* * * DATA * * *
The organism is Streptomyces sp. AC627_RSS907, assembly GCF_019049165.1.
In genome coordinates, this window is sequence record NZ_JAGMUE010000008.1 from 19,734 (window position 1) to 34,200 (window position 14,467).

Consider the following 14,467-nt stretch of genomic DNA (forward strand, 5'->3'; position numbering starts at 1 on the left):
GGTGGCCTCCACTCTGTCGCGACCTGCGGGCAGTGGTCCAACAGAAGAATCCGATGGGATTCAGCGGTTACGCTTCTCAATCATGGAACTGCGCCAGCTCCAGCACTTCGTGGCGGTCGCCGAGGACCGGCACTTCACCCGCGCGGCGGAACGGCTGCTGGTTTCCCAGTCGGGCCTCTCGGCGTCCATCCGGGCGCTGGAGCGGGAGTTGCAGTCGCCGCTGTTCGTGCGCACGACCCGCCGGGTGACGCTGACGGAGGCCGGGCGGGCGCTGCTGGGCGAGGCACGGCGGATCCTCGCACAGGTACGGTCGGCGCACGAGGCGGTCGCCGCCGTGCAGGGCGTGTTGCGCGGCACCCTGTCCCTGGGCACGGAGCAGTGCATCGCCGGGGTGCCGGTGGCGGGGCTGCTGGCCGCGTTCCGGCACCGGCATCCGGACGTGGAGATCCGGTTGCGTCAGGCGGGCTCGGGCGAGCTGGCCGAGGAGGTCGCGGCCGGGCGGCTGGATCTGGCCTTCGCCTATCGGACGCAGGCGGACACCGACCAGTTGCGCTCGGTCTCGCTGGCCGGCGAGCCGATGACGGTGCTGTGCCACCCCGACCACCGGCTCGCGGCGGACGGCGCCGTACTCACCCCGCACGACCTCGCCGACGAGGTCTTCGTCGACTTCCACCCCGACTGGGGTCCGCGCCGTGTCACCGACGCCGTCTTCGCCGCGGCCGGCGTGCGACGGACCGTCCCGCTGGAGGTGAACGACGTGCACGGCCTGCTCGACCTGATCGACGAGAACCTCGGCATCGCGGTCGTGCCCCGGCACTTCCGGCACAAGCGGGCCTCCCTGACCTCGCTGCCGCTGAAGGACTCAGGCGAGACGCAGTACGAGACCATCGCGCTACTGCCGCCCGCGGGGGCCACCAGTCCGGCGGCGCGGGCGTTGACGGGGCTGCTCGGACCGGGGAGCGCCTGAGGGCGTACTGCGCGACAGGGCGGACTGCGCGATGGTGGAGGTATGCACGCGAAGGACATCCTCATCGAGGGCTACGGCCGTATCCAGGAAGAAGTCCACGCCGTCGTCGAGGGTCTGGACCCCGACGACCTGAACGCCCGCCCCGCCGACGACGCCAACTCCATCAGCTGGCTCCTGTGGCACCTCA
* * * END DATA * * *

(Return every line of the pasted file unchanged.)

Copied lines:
The organism is Streptomyces sp. AC627_RSS907, assembly GCF_019049165.1.
In genome coordinates, this window is sequence record NZ_JAGMUE010000008.1 from 19,734 (window position 1) to 34,200 (window position 14,467).

Consider the following 14,467-nt stretch of genomic DNA (forward strand, 5'->3'; position numbering starts at 1 on the left):
GGTGGCCTCCACTCTGTCGCGACCTGCGGGCAGTGGTCCAACAGAAGAATCCGATGGGATTCAGCGGTTACGCTTCTCAATCATGGAACTGCGCCAGCTCCAGCACTTCGTGGCGGTCGCCGAGGACCGGCACTTCACCCGCGCGGCGGAACGGCTGCTGGTTTCCCAGTCGGGCCTCTCGGCGTCCATCCGGGCGCTGGAGCGGGAGTTGCAGTCGCCGCTGTTCGTGCGCACGACCCGCCGGGTGACGCTGACGGAGGCCGGGCGGGCGCTGCTGGGCGAGGCACGGCGGATCCTCGCACAGGTACGGTCGGCGCACGAGGCGGTCGCCGCCGTGCAGGGCGTGTTGCGCGGCACCCTGTCCCTGGGCACGGAGCAGTGCATCGCCGGGGTGCCGGTGGCGGGGCTGCTGGCCGCGTTCCGGCACCGGCATCCGGACGTGGAGATCCGGTTGCGTCAGGCGGGCTCGGGCGAGCTGGCCGAGGAGGTCGCGGCCGGGCGGCTGGATCTGGCCTTCGCCTATCGGACGCAGGCGGACACCGACCAGTTGCGCTCGGTCTCGCTGGCCGGCGAGCCGATGACGGTGCTGTGCCACCCCGACCACCGGCTCGCGGCGGACGGCGCCGTACTCACCCCGCACGACCTCGCCGACGAGGTCTTCGTCGACTTCCACCCCGACTGGGGTCCGCGCCGTGTCACCGACGCCGTCTTCGCCGCGGCCGGCGTGCGACGGACCGTCCCGCTGGAGGTGAACGACGTGCACGGCCTGCTCGACCTGATCGACGAGAACCTCGGCATCGCGGTCGTGCCCCGGCACTTCCGGCACAAGCGGGCCTCCCTGACCTCGCTGCCGCTGAAGGACTCAGGCGAGACGCAGTACGAGACCATCGCGCTACTGCCGCCCGCGGGGGCCACCAGTCCGGCGGCGCGGGCGTTGACGGGGCTGCTCGGACCGGGGAGCGCCTGAGGGCGTACTGCGCGACAGGGCGGACTGCGCGATGGTGGAGGTATGCACGCGAAGGACATCCTCATCGAGGGCTACGGCCGTATCCAGGAAGAAGTCCACGCCGTCGTCGAGGGTCTGGACCCCGACGACCTGAACGCCCGCCCCGCCGACGACGCCAACTCCATCAGCTGGCTCCTGTGGCACCTCA